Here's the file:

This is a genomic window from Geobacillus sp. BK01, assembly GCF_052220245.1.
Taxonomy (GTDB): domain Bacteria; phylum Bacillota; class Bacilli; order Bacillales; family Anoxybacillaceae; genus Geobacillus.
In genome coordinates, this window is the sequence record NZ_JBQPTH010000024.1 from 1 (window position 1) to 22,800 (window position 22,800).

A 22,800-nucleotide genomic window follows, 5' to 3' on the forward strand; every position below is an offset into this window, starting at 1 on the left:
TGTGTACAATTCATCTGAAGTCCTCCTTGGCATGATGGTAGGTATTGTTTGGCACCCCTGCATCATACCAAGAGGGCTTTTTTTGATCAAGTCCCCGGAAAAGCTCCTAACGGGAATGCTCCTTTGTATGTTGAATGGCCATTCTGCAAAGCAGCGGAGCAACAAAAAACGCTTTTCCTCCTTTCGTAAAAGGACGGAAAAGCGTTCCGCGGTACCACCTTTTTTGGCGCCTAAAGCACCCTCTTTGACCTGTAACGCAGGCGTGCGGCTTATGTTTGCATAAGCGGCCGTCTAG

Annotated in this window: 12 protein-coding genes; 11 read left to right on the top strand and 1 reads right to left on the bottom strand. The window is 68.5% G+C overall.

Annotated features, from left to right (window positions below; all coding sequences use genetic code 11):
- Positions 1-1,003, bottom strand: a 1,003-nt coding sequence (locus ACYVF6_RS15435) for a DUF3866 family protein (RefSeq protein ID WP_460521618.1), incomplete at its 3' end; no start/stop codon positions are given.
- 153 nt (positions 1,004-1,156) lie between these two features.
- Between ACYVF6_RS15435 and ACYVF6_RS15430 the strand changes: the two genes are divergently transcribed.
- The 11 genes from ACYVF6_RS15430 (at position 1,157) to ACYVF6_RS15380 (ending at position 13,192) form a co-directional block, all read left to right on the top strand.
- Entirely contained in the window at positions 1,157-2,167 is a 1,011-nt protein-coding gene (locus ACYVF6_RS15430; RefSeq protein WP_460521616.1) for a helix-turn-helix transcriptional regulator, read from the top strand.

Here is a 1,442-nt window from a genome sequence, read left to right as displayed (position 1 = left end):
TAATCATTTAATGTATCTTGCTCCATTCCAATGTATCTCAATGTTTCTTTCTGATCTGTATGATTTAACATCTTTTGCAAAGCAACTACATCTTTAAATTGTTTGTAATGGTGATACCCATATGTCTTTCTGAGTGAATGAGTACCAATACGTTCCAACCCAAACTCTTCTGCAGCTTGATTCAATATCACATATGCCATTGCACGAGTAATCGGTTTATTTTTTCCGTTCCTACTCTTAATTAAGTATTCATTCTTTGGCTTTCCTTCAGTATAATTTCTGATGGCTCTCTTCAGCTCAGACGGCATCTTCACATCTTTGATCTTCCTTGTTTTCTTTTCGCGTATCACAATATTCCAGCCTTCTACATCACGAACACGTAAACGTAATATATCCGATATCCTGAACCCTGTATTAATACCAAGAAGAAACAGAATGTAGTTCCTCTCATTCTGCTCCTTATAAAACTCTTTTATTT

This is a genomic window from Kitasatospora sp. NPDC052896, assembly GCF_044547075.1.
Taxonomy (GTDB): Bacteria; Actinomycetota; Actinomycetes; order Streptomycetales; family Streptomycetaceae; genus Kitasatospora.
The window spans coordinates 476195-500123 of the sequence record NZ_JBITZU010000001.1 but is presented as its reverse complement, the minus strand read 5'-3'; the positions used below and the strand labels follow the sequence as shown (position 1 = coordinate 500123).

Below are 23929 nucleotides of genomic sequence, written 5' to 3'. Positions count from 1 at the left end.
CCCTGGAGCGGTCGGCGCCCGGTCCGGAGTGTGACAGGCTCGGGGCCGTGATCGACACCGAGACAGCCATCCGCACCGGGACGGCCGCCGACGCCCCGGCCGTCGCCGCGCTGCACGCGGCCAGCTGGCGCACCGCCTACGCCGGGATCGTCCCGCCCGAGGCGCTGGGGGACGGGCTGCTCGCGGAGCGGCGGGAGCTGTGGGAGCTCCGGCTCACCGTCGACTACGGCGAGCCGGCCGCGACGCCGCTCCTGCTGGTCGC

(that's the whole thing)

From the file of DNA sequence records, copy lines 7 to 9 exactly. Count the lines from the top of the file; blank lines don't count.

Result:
Annotated features, from left to right (window positions below; all coding sequences use genetic code 11):
- Positions 1-1,003, bottom strand: a 1,003-nt coding sequence (locus ACYVF6_RS15435) for a DUF3866 family protein (RefSeq protein ID WP_460521618.1), incomplete at its 3' end; no start/stop codon positions are given.
- 153 nt (positions 1,004-1,156) lie between these two features.